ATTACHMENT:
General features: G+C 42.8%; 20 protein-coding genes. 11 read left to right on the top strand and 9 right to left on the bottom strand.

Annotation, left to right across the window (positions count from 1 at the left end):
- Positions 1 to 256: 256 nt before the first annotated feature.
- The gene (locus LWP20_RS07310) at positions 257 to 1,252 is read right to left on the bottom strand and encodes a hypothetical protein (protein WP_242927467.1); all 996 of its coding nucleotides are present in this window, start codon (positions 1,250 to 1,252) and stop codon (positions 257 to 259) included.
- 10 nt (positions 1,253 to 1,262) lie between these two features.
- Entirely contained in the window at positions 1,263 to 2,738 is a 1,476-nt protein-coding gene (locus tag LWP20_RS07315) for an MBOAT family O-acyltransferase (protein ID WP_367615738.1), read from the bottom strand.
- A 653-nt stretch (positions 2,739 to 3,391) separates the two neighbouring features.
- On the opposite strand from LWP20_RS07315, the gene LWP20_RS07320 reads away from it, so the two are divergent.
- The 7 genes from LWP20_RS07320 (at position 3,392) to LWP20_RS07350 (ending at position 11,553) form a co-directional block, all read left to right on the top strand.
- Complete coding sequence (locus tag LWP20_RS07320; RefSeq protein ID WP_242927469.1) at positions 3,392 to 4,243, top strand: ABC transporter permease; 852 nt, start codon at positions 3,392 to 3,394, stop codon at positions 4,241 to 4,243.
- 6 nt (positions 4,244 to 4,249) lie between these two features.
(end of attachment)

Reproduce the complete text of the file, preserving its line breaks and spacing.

General features: G+C 42.8%; 20 protein-coding genes. 11 read left to right on the top strand and 9 right to left on the bottom strand.

Annotation, left to right across the window (positions count from 1 at the left end):
- Positions 1 to 256: 256 nt before the first annotated feature.
- The gene (locus LWP20_RS07310) at positions 257 to 1,252 is read right to left on the bottom strand and encodes a hypothetical protein (protein WP_242927467.1); all 996 of its coding nucleotides are present in this window, start codon (positions 1,250 to 1,252) and stop codon (positions 257 to 259) included.
- 10 nt (positions 1,253 to 1,262) lie between these two features.
- Entirely contained in the window at positions 1,263 to 2,738 is a 1,476-nt protein-coding gene (locus tag LWP20_RS07315) for an MBOAT family O-acyltransferase (protein ID WP_367615738.1), read from the bottom strand.
- A 653-nt stretch (positions 2,739 to 3,391) separates the two neighbouring features.
- On the opposite strand from LWP20_RS07315, the gene LWP20_RS07320 reads away from it, so the two are divergent.
- The 7 genes from LWP20_RS07320 (at position 3,392) to LWP20_RS07350 (ending at position 11,553) form a co-directional block, all read left to right on the top strand.
- Complete coding sequence (locus tag LWP20_RS07320; RefSeq protein ID WP_242927469.1) at positions 3,392 to 4,243, top strand: ABC transporter permease; 852 nt, start codon at positions 3,392 to 3,394, stop codon at positions 4,241 to 4,243.
- 6 nt (positions 4,244 to 4,249) lie between these two features.